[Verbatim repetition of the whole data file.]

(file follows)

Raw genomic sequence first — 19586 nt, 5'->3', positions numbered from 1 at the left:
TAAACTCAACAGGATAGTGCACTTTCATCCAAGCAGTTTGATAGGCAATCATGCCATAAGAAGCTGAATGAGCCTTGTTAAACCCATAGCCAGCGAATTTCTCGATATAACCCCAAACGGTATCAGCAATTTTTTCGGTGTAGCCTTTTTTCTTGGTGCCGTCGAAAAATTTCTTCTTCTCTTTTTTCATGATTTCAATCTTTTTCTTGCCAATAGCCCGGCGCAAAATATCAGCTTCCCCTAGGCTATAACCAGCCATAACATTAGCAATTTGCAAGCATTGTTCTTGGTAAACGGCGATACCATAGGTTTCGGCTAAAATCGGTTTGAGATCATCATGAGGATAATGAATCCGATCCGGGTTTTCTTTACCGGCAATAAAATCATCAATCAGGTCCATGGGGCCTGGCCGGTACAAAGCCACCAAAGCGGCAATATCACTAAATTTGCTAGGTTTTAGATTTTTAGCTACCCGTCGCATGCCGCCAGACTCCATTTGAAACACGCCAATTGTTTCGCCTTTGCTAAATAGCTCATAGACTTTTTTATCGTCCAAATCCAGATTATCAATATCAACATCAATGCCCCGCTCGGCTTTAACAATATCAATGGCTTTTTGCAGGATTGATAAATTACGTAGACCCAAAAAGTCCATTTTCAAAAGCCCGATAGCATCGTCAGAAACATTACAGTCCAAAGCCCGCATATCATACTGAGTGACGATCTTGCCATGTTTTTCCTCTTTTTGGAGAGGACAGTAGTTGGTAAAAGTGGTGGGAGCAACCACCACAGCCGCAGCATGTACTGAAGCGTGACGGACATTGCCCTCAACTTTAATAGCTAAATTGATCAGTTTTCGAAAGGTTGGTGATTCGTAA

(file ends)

Raw genomic sequence first — 19586 nt, 5'->3', positions numbered from 1 at the left:
TAAACTCAACAGGATAGTGCACTTTCATCCAAGCAGTTTGATAGGCAATCATGCCATAAGAAGCTGAATGAGCCTTGTTAAACCCATAGCCAGCGAATTTCTCGATATAACCCCAAACGGTATCAGCAATTTTTTCGGTGTAGCCTTTTTTCTTGGTGCCGTCGAAAAATTTCTTCTTCTCTTTTTTCATGATTTCAATCTTTTTCTTGCCAATAGCCCGGCGCAAAATATCAGCTTCCCCTAGGCTATAACCAGCCATAACATTAGCAATTTGCAAGCATTGTTCTTGGTAAACGGCGATACCATAGGTTTCGGCTAAAATCGGTTTGAGATCATCATGAGGATAATGAATCCGATCCGGGTTTTCTTTACCGGCAATAAAATCATCAATCAGGTCCATGGGGCCTGGCCGGTACAAAGCCACCAAAGCGGCAATATCACTAAATTTGCTAGGTTTTAGATTTTTAGCTACCCGTCGCATGCCGCCAGACTCCATTTGAAACACGCCAATTGTTTCGCCTTTGCTAAATAGCTCATAGACTTTTTTATCGTCCAAATCCAGATTATCAATATCAACATCAATGCCCCGCTCGGCTTTAACAATATCAATGGCTTTTTGCAGGATTGATAAATTACGTAGACCCAAAAAGTCCATTTTCAAAAGCCCGATAGCATCGTCAGAAACATTACAGTCCAAAGCCCGCATATCATACTGAGTGACGATCTTGCCATGTTTTTCCTCTTTTTGGAGAGGACAGTAGTTGGTAAAAGTGGTGGGAGCAACCACCACAGCCGCAGCATGTACTGAAGCGTGACGGACATTGCCCTCAACTTTAATAGCTAAATTGATCAGTTTTCGAAAGGTTGGTGATTCGTAA